On his background
I have been an oil man I would say right from leaving the University apart from two years I spent in the Nigerian railways building the railway sidings to the refinery, but for the past 43 years I have been working for oil companies notably Shell and Shell subsidiaries in Nigeria in London and all of Africa and my background is civil engineering.
What motivated you to invest in Safecon, be a part of the management buyout of Shell?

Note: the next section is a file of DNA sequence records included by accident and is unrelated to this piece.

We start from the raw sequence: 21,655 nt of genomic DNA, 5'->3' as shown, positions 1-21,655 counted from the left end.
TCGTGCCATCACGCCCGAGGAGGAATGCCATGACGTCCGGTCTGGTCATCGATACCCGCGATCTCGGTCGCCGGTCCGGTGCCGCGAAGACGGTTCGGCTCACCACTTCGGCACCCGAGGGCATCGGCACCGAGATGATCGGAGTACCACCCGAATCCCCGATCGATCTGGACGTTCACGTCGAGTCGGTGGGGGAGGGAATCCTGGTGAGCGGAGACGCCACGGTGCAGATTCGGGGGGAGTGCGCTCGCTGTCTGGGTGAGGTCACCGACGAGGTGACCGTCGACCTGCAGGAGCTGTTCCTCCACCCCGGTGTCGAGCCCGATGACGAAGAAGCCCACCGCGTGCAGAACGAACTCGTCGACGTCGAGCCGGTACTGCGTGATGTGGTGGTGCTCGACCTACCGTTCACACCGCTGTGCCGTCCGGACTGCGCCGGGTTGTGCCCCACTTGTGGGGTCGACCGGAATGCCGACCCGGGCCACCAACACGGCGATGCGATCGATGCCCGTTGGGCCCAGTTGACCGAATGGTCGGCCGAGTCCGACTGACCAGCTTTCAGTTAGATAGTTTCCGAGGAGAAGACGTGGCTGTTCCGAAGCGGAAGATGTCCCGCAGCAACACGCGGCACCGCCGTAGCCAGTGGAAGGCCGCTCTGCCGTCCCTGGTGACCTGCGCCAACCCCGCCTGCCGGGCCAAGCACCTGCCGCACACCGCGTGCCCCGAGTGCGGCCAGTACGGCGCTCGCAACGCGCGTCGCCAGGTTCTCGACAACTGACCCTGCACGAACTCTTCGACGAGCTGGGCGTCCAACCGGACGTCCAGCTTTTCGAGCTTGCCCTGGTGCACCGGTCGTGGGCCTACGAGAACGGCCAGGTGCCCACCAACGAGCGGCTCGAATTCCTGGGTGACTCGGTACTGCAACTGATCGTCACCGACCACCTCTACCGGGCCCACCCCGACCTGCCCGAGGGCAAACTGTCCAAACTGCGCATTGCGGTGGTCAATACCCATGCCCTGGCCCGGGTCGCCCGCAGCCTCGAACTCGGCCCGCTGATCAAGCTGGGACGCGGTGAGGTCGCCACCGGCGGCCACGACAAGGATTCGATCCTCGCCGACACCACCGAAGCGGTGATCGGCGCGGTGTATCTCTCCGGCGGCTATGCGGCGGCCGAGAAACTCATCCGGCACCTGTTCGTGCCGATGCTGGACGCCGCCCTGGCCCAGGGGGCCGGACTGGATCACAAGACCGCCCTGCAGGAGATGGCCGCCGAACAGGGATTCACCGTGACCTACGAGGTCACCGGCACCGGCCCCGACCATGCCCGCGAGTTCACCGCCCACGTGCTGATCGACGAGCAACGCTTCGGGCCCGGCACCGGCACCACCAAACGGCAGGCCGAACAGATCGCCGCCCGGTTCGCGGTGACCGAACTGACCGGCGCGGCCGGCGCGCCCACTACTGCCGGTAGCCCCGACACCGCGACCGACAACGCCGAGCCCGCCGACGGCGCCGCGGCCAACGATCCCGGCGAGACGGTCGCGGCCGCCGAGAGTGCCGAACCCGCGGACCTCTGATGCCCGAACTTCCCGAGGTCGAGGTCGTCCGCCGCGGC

When I came here in the 80’s precisely 1985 I met a group of people working for the company and I was their Managing Director they knew nothing of me, I came in without any hand over notes. I worked straight into the office and introduced myself and all the staff welcomed me. From then on it was a very friendly relationship between me and the staff and I then began to meet the dealers I met the members of the public met people in government, it was so easy to walk into the President’s office and discuss with him – book an appointment with the minister on a phone call and he says please come now and I couldn’t understand that with where I was coming from, where if you wanted to see the President you needed to have to know somebody who knows somebody who is likely to make the appointment, but here a phone call away and you are there. So I found that associating with the people of Sierra Leone and the government was one of those pleasurable things if you have something to offer they took you on. I remember when I first landed, precisely two days to the inauguration of President Momoh as the then President and the Honourable Minister of Trade Joe Amara Bangalie said please Mr Shell man come to the office now now we want to have a meeting – so I got to the meeting only to discover that the whole meeting was called on how to ration twenty thousand gallons of petrol to be able to reach the chiefdoms so that they can come down for the inauguration – twenty thousand gallons of petrol I calculated the amount of money that would give if that was all that I came to sell it wouldn’t pay my petrol bill for the day not to talk about salaries, so I asked the Honourable Minister I said if that’s what you have – we in Shell … there is no way I can handle this one give me a few hours and I would come back and we’ll see what can be done. So I went out of the office picked up the phone and called Shell in London. I said look they have twenty thousand gallons of petrol and they want to ration it to all the oil companies, if that’s why you sent me here then I’m on my way back to London however the President has to be inaugurated and I want fuel I don’t care what you want to do. They said how do you pay for it I said as I am talking to you now I have no idea, but get the fuel on its way let me go and talk to the people and see how we will pay for it. So I went back and immediately had a chat with diplomats and a few people and I made calculations. I said look all I need from you diplomats you can’t be here and want to attend all this inauguration I want you people to forward purchase products from me for six months and this is the price and I would bring fuel and you will be guaranteed fuel for six months but what I want to do now is to get this inauguration going. They said do you guarantee us as the MD of Shell that we will get fuel for six months and at that price – I said yes they said sure you have it, and they poured dollars into the company. Meanwhile Shell sent the products – five hundred tons so the product arrived the night before the inauguration. The minister couldn’t believe it nobody could believe it but that’s it. So with that ease of transaction I moved on and things went on for Shell. They made good money the country got stabilized and so all the fuel scarcity at least before I left in 1990 that was over. Well I went back and worked all around and this opportunity came and N’Doeka who was very close to me called me he said SIC these people want to go, can you come and help us because we staff here know that you can help us we want to remain here. So I flew in, had a chat then I went to Shell and said well can I have the opportunity they said sure if you want to come we will gladly take you to the government, and as soon as they took me to the President the then military President he said if Shell is going to sell to you we will approve the Shell divestment. So that’s it here I am, I am here really not because I want to make money or not make money I am here because I think there is value to be added the country is growing the economy is growing the people are good the system is disciplined believe it or not it is better disciplined than anywhere else on this west coast so the future is very bright so I thank God that we are here I think the bad times are behind us. Now is the time to invest and move on.